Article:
If you have ever had your blood drawn, whether to check your cholesterol, kidney function, hormone levels, blood sugar, or as part of a general checkup, you might have wondered why there is not an easier, less painful way.
Now there might be. A team of researchers from Caltech’s Cherng Department of Medical Engineering has unveiled a new wearable sensor that can detect in human sweat even minute levels of many common nutrients and biological compounds that can serve as indicators of human health.
The sensor technology was developed in the lab of Wei Gao, assistant professor of medical engineering, Heritage Medical Research Institute investigator, and Ronald and JoAnne Willens Scholar. For years, Gao’s research has focused on wearable sensors with medical applications, and this latest work represents the most precise and sensitive iteration yet.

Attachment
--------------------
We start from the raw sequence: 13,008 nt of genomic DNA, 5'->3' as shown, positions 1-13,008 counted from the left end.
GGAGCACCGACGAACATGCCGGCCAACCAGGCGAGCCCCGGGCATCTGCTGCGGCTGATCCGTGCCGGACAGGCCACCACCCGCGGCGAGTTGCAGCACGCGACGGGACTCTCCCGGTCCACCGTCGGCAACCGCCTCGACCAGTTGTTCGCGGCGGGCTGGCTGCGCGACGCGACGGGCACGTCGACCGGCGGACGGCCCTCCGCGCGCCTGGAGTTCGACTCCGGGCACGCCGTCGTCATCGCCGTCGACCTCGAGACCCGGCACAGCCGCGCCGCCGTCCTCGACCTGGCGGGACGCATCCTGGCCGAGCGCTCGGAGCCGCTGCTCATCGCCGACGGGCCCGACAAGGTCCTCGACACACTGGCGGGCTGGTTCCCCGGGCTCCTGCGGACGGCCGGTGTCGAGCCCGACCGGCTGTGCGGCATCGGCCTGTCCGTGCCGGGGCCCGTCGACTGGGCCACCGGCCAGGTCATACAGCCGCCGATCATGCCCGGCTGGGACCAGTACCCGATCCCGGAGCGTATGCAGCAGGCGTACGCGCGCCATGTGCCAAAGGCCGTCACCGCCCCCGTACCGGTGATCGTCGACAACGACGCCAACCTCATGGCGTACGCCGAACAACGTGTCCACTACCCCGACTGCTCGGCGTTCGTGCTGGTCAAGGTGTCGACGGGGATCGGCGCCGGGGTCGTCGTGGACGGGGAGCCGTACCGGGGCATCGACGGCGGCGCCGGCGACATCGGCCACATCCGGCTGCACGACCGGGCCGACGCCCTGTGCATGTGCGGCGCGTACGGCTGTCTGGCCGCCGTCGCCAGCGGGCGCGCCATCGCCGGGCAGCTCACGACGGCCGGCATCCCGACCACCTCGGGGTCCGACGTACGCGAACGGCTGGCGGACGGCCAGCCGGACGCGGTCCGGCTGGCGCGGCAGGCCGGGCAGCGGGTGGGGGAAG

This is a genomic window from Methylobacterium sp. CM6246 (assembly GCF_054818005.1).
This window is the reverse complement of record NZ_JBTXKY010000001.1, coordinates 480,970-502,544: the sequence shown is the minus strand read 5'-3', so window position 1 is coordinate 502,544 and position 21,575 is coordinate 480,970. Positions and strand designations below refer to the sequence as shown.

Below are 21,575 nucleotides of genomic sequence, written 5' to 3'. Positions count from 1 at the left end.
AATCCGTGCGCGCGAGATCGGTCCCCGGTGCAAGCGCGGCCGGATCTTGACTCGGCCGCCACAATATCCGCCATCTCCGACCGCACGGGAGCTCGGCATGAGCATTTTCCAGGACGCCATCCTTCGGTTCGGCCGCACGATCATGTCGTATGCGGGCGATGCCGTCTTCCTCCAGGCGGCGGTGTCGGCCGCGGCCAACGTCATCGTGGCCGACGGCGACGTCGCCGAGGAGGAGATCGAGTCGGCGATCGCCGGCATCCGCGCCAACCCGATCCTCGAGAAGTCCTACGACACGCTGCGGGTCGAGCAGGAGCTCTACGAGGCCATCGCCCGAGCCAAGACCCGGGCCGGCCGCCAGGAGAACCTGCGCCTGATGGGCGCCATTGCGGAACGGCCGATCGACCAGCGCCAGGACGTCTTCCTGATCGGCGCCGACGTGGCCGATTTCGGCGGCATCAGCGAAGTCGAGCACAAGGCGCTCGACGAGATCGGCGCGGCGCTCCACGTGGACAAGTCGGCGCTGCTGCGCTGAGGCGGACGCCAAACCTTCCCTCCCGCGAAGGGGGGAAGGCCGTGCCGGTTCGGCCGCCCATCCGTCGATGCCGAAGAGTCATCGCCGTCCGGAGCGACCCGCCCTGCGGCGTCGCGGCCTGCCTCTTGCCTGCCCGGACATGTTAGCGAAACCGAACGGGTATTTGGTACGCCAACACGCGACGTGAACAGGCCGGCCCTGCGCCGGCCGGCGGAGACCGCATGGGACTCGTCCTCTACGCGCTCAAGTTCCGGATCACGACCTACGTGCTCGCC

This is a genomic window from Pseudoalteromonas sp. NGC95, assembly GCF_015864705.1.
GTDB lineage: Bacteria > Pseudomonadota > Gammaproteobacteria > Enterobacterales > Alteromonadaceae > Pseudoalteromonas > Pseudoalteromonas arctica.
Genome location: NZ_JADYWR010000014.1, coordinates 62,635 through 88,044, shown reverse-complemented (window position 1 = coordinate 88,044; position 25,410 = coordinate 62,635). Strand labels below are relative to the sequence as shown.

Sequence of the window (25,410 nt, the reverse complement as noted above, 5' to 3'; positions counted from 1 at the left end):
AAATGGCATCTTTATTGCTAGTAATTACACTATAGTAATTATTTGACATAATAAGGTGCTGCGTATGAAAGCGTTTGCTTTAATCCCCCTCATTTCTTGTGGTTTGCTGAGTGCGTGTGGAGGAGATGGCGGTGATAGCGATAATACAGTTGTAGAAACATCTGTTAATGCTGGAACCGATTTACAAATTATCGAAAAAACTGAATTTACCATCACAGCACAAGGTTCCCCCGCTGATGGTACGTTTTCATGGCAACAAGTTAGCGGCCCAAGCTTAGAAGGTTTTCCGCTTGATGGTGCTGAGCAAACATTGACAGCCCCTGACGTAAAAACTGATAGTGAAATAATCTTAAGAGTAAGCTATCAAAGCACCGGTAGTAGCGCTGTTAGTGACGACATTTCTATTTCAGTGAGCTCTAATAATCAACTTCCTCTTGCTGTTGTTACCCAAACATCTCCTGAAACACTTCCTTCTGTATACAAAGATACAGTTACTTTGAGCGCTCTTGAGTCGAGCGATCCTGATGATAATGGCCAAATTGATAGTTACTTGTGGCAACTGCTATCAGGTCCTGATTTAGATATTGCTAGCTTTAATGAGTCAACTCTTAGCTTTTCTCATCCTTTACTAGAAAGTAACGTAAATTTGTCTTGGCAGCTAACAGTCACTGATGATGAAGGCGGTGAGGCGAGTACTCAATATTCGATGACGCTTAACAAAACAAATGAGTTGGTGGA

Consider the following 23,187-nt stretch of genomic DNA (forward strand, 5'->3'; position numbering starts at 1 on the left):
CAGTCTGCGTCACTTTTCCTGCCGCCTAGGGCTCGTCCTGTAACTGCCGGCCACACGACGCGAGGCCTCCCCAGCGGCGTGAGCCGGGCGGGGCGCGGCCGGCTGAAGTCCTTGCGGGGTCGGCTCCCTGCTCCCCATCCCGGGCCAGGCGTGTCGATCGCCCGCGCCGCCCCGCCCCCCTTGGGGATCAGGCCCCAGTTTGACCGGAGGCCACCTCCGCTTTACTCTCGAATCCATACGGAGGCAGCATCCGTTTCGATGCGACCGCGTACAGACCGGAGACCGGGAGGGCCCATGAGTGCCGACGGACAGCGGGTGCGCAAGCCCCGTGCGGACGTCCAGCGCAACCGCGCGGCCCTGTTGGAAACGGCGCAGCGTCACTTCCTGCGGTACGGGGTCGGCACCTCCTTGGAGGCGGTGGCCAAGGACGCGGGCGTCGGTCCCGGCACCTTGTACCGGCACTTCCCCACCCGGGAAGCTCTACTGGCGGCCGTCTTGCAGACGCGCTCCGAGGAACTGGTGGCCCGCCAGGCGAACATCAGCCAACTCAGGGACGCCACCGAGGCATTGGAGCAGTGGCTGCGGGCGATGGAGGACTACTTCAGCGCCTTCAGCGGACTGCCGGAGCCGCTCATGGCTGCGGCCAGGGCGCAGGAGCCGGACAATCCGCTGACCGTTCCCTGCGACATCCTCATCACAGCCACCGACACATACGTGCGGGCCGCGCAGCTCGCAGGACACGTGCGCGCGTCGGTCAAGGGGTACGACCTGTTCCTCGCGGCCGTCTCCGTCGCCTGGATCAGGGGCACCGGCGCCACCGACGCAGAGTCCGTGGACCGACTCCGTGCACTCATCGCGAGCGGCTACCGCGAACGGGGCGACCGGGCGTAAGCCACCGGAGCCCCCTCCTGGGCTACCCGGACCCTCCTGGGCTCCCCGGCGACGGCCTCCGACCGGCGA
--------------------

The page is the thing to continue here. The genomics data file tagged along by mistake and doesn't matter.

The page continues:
“We’ve done wearable sweat sensors before,” he says. “There were so many biomarkers we wanted to detect, but in the past we could not. There was no good way.”
Gao says previous versions of his sweat sensors relied on enzymes embedded within them to detect a limited number of relevant compounds. While antibodies could be used in sensors to detect more compounds at low concentrations, that technique had a big weakness: antibodies in the sensor can only be used once, meaning the sensors will wear out.
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